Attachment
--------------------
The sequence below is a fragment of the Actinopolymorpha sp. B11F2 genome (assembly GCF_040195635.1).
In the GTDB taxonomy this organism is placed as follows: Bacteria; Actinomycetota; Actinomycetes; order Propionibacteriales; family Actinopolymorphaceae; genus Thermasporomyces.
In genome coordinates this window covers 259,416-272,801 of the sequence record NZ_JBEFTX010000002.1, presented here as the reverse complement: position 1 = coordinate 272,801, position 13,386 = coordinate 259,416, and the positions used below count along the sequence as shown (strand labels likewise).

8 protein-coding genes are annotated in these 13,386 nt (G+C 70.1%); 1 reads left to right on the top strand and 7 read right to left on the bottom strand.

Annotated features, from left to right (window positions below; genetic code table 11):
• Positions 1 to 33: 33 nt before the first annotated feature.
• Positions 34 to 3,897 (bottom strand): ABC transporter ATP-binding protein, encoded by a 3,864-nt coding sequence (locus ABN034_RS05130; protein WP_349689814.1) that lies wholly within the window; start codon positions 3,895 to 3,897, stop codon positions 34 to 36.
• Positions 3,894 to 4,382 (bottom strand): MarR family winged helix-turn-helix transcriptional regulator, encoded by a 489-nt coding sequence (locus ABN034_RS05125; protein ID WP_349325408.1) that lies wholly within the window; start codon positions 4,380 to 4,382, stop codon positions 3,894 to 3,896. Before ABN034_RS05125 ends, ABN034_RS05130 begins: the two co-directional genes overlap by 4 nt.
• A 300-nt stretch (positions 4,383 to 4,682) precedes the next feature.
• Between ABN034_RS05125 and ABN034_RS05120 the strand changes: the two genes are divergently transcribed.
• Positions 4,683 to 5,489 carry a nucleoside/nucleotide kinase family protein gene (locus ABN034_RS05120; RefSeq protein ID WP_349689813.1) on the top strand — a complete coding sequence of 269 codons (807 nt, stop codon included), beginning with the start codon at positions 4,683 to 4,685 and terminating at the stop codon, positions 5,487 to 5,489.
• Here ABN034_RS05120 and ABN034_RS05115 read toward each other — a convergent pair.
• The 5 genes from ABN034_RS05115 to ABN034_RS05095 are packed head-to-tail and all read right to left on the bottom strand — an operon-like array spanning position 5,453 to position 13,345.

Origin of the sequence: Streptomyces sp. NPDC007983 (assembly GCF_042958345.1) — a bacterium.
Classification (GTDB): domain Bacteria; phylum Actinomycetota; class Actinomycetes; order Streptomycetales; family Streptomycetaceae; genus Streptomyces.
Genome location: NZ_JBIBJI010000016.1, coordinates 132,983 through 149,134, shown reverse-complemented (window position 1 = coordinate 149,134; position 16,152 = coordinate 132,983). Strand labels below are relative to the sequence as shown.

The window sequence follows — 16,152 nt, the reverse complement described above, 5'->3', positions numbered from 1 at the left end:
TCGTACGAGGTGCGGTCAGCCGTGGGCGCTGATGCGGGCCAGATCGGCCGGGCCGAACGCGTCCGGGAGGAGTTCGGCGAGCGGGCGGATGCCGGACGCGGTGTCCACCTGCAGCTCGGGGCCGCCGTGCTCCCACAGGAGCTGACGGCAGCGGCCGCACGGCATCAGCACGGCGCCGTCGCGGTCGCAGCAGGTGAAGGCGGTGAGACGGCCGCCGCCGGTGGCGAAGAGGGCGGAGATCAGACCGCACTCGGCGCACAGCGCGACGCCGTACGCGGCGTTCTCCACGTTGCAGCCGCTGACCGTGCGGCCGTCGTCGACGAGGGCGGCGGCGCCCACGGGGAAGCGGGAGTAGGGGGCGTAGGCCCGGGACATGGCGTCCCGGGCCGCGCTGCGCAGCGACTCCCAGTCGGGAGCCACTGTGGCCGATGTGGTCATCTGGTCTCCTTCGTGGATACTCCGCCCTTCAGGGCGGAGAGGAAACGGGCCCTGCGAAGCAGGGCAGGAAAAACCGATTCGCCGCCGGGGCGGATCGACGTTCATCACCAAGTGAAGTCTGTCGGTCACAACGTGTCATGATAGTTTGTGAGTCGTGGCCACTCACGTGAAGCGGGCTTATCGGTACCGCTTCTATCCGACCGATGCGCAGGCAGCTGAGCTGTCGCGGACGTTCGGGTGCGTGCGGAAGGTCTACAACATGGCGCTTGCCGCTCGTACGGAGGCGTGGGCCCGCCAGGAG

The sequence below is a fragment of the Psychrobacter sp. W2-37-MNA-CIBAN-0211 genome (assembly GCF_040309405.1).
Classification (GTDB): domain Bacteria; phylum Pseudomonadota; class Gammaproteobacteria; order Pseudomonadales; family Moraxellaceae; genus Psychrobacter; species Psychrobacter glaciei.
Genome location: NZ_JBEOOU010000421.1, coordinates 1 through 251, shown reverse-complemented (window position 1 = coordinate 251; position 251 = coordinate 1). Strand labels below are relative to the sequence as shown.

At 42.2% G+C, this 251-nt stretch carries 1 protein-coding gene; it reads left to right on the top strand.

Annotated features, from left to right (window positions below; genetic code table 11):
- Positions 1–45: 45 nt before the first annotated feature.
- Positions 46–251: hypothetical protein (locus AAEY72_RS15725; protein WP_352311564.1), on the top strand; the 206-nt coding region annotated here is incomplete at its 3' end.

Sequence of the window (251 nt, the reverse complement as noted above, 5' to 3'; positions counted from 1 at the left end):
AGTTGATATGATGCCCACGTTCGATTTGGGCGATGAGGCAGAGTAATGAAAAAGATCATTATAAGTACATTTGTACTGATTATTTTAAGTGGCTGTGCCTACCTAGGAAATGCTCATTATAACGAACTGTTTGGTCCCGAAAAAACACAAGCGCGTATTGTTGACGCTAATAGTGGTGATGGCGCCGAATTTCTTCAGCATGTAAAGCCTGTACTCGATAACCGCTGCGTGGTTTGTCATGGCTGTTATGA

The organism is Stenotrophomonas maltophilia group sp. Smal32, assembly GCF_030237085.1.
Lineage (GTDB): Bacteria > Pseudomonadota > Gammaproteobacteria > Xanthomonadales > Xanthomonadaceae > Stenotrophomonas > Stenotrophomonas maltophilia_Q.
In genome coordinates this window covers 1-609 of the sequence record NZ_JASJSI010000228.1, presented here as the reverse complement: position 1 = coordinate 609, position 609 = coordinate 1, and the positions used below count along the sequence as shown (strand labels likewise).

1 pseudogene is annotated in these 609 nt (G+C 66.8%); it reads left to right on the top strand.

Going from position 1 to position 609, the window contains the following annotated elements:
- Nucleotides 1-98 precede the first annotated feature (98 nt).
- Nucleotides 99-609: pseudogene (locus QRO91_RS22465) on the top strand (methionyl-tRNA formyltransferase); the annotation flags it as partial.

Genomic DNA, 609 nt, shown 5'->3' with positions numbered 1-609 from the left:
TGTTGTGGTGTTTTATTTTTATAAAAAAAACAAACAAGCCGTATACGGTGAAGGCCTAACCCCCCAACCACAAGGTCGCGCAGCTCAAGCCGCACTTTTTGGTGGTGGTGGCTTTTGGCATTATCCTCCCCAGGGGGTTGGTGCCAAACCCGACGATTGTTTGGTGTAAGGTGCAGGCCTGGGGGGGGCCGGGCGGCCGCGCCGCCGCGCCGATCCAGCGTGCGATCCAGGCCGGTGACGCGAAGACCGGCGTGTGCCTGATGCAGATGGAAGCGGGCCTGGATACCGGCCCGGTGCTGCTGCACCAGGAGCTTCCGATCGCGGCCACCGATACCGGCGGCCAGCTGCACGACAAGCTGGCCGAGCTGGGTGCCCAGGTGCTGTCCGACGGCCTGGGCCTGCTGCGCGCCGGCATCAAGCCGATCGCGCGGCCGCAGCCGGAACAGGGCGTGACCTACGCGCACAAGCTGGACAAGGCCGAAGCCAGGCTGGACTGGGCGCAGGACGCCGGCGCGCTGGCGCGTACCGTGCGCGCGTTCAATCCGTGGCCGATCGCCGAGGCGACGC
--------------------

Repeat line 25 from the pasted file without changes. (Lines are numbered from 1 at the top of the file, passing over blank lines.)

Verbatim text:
- Positions 46–251: hypothetical protein (locus AAEY72_RS15725; protein WP_352311564.1), on the top strand; the 206-nt coding region annotated here is incomplete at its 3' end.